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SQL Server – Clean Buffers

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Use DBCC DROPCLEANBUFFERS to test queries with a cold buffer cache without shutting down and restarting the server. To drop clean buffers from the buffer pool, first use CHECKPOINT to produce a cold buffer cache. This forces all dirty pages for the current database to be written to disk and cleans the buffers. After you do this, you can issue DBCC DROPCLEANBUFFERS command to remove all buffers from the buffer pool. [1]

CHECKPOINT;
GO
DBCC DROPCLEANBUFFERS;
GO

It is recommended these commands should not be executed in a production environment where the SQL Server caching helps in gaining performance. Running these commands could adversely impact the server performance.

Reference:
1. DBCC DROPCLEANBUFFERS (Transact-SQL)

Written by cavemansblog

December 10, 2012 at 11:34 pm

Posted in Uncategorized

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SQL Server: Case sensitive string comparison

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Here is a useful tidbit. We can use one of the following two methods to perform a case sensitive string/field comparison when a SQL Server database does not support case sensitivity.

declare @a as nvarchar(20) = 'Test'
declare @b as nvarchar(20) = 'TEST'

--Method1:
if(convert(varbinary,@a) = convert(varbinary,@b))
   select 'identical'
else
   select 'non-identical'

--Method 2:
if(@a = @b COLLATE Latin1_General_CS_AS)
   select 'identical'
else
   select 'non-identical'

case_sensitive_comparison

Written by cavemansblog

August 15, 2012 at 10:26 pm

SQL Server: Incorrect SET options on a stored procedure error

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We had to put out a another fire at work when a Stored Procedure that was not modified in ages started to fail. Following is the error that was caught by the application.

INSERT failed because the following SET options have incorrect settings: ‘ANSI_NULLS, QUOTED_IDENTIFIER’. Verify that SET options are correct for use with indexed views and/or indexes on computed columns and/or filtered indexes and/or query notifications and/or XML data type methods and/or spatial index operations.

As specified in the error above, there was something wrong with the SET options. After a little bit of research I figured out that if the SET options are not correctly defined, this error could occur. Especially when a filtered index is added to a table, sql server requires it to be created with SET QUOTED_IDENTIFIER setting as ON. Take a look at the following blog post to recreate this error.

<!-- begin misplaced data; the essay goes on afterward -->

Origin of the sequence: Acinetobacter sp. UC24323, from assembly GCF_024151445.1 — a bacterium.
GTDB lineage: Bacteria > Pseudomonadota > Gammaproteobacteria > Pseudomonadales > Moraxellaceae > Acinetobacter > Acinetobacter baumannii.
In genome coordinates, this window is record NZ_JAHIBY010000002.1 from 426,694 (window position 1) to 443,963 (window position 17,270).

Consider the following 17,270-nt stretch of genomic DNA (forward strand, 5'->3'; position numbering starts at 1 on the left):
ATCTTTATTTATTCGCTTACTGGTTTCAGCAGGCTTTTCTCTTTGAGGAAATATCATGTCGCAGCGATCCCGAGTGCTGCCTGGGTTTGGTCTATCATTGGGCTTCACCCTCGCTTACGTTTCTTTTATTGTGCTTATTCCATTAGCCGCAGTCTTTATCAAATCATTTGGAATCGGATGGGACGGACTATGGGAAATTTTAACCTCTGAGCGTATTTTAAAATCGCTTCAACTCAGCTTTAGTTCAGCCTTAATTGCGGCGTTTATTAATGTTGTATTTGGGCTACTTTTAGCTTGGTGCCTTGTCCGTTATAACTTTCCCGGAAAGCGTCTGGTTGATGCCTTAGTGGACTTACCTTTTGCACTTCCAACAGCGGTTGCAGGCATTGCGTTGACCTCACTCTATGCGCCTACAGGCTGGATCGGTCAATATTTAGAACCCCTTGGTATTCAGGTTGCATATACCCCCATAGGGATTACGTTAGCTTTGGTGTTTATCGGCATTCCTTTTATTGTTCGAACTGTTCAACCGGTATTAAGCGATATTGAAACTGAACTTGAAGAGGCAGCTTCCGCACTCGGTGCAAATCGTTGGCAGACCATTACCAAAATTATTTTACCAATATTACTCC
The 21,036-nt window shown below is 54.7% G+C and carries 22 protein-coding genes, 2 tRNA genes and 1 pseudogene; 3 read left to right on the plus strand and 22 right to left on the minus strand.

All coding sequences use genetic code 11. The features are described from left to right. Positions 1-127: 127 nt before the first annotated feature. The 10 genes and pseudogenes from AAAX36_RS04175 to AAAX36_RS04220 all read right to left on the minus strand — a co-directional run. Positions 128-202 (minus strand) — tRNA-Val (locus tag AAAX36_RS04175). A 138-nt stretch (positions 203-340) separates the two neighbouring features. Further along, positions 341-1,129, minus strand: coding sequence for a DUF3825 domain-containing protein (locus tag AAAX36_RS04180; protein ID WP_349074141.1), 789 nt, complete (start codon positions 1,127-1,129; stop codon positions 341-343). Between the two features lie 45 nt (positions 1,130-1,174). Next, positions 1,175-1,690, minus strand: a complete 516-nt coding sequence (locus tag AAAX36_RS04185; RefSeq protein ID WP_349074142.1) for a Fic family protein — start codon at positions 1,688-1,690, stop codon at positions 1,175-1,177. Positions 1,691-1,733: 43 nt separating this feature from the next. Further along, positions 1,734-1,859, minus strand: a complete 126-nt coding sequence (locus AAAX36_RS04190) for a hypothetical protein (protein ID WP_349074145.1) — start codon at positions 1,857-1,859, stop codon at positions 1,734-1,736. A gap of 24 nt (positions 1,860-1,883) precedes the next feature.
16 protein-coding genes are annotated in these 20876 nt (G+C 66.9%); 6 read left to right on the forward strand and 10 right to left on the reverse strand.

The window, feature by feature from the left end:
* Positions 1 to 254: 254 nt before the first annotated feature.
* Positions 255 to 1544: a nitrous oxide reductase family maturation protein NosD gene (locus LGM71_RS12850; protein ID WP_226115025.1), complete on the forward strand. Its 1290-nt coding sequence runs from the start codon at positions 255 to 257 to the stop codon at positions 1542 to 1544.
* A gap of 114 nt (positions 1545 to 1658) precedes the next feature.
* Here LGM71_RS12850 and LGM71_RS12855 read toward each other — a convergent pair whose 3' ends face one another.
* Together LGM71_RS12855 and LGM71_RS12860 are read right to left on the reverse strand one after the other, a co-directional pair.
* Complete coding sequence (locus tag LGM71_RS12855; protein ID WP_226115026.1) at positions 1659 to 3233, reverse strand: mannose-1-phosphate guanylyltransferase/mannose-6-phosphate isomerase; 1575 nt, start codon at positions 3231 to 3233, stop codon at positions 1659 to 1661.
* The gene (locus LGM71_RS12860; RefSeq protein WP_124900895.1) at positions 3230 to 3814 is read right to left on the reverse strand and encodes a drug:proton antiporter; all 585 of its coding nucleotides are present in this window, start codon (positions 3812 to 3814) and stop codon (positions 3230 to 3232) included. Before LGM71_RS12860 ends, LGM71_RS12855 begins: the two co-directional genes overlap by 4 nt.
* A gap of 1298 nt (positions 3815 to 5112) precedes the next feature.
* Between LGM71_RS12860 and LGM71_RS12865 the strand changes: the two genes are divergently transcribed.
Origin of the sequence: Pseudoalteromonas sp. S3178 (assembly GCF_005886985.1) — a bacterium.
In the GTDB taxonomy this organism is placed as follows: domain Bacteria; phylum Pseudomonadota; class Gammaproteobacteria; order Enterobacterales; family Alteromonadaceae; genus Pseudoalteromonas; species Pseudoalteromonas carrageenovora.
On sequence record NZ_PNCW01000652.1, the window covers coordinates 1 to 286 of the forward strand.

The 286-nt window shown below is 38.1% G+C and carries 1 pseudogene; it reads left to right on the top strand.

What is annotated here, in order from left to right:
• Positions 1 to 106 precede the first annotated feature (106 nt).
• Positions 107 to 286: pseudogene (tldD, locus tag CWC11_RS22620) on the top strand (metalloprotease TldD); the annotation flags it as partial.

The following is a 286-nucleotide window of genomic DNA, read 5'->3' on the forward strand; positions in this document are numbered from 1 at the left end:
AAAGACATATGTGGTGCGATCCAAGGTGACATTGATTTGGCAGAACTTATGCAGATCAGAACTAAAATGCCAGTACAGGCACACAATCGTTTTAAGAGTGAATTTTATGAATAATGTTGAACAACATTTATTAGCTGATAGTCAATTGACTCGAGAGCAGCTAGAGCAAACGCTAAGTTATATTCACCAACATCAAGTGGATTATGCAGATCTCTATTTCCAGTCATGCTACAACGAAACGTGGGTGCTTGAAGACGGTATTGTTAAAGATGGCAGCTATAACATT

First attempt at fixing the error by SET ing the correct options on the stored procedure did not help the cause:


SET NUMERIC_ROUNDABORT OFF
GO

SET ANSI_PADDING, ANSI_WARNINGS, CONCAT_NULL_YIELDS_NULL, ARITHABORT, QUOTED_IDENTIFIER, ANSI_NULLS ON
GO

ALTER procedure [dbo].[STORED PROCEDURE NAME]

Solution: Apparently a new index was added to a table, was causing the issue. This index was interfering with a row insert on this table. Disabling the filtered index fixed the issue. This to me seems like a temporary solution, we still have to figure out how to make the filtered index work for this table.

Failed to enable constraints

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Debugging a “failed to enable constraint” error when filling a data table was very hard until I found this wonderful tip. This blog post is only for documentation purpose and the full credit goes to PaulStock for this awesome response.

This problem is usually caused by one of the following

  • null values being returned for columns not set to AllowDBNull
  • duplicate rows being returned with the same primary key.
  • a mismatch in column definition (e.g. size of char fields) between the database and the dataset

Try running your query natively and look at the results, if the resultset is not too large. If you’ve eliminated null values, then my guess is that the primary key columns is being duplicated.

Or, to see the exact error, you can manually add a Try/Catch block to the generated code like so and then breaking when the exception is raised:

enter image description here

Then within the command window, call GetErrors method on the table getting the error.
For C#, the command would be ? dataTable.GetErrors()
For VB, the command is ? dataTable.GetErrors

enter image description here

This will show you all datarows which have an error. You can get then look at the RowError for each of these, which should tell you the column that’s invalid along with the problem. So, to see the error of the first datarow in error the command is:
? dataTable.GetErrors(0).RowError
or in C# it would be ? dataTable.GetErrors()[0].RowError

enter image description here

Reference:

1. Failed to enable constraints. One or more rows contain values violating non-null, unique, or foreign-key constraints

Written by cavemansblog

June 10, 2012 at 10:26 am

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I have created this message using GIMP.

Written by cavemansblog

January 2, 2012 at 11:13 pm